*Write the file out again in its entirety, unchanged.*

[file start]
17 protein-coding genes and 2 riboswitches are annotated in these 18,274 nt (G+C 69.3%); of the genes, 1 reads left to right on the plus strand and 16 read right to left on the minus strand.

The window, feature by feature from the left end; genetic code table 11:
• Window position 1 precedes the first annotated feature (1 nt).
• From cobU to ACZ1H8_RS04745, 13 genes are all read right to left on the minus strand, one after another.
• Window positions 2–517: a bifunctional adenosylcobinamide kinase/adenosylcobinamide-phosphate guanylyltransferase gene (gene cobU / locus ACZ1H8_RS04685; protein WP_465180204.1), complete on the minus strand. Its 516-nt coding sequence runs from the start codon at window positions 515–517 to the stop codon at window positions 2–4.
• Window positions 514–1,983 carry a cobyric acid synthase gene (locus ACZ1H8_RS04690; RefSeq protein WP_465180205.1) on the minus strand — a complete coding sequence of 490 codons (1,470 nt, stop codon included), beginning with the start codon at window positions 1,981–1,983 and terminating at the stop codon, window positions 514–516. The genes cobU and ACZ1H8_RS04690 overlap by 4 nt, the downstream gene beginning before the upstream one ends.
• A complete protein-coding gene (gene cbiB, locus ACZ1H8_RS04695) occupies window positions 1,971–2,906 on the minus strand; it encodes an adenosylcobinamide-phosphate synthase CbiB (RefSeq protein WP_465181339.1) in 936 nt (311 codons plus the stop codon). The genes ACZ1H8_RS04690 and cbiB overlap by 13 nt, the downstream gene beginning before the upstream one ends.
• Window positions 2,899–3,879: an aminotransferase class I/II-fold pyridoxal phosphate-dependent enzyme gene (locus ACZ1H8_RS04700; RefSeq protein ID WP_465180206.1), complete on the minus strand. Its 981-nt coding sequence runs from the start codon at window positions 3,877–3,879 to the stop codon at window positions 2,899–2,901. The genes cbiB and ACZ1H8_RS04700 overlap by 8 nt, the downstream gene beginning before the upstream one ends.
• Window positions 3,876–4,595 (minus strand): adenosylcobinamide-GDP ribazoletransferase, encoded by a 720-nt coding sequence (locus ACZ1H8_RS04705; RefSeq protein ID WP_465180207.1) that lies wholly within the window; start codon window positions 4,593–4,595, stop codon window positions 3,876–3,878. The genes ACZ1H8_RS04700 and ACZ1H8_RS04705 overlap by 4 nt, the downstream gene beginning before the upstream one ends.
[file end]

17 protein-coding genes and 2 riboswitches are annotated in these 18,274 nt (G+C 69.3%); of the genes, 1 reads left to right on the plus strand and 16 read right to left on the minus strand.

The window, feature by feature from the left end; genetic code table 11:
• Window position 1 precedes the first annotated feature (1 nt).
• From cobU to ACZ1H8_RS04745, 13 genes are all read right to left on the minus strand, one after another.
• Window positions 2–517: a bifunctional adenosylcobinamide kinase/adenosylcobinamide-phosphate guanylyltransferase gene (gene cobU / locus ACZ1H8_RS04685; protein WP_465180204.1), complete on the minus strand. Its 516-nt coding sequence runs from the start codon at window positions 515–517 to the stop codon at window positions 2–4.
• Window positions 514–1,983 carry a cobyric acid synthase gene (locus ACZ1H8_RS04690; RefSeq protein WP_465180205.1) on the minus strand — a complete coding sequence of 490 codons (1,470 nt, stop codon included), beginning with the start codon at window positions 1,981–1,983 and terminating at the stop codon, window positions 514–516. The genes cobU and ACZ1H8_RS04690 overlap by 4 nt, the downstream gene beginning before the upstream one ends.
• A complete protein-coding gene (gene cbiB, locus ACZ1H8_RS04695) occupies window positions 1,971–2,906 on the minus strand; it encodes an adenosylcobinamide-phosphate synthase CbiB (RefSeq protein WP_465181339.1) in 936 nt (311 codons plus the stop codon). The genes ACZ1H8_RS04690 and cbiB overlap by 13 nt, the downstream gene beginning before the upstream one ends.
• Window positions 2,899–3,879: an aminotransferase class I/II-fold pyridoxal phosphate-dependent enzyme gene (locus ACZ1H8_RS04700; RefSeq protein ID WP_465180206.1), complete on the minus strand. Its 981-nt coding sequence runs from the start codon at window positions 3,877–3,879 to the stop codon at window positions 2,899–2,901. The genes cbiB and ACZ1H8_RS04700 overlap by 8 nt, the downstream gene beginning before the upstream one ends.
• Window positions 3,876–4,595 (minus strand): adenosylcobinamide-GDP ribazoletransferase, encoded by a 720-nt coding sequence (locus ACZ1H8_RS04705; RefSeq protein ID WP_465180207.1) that lies wholly within the window; start codon window positions 4,593–4,595, stop codon window positions 3,876–3,878. The genes ACZ1H8_RS04700 and ACZ1H8_RS04705 overlap by 4 nt, the downstream gene beginning before the upstream one ends.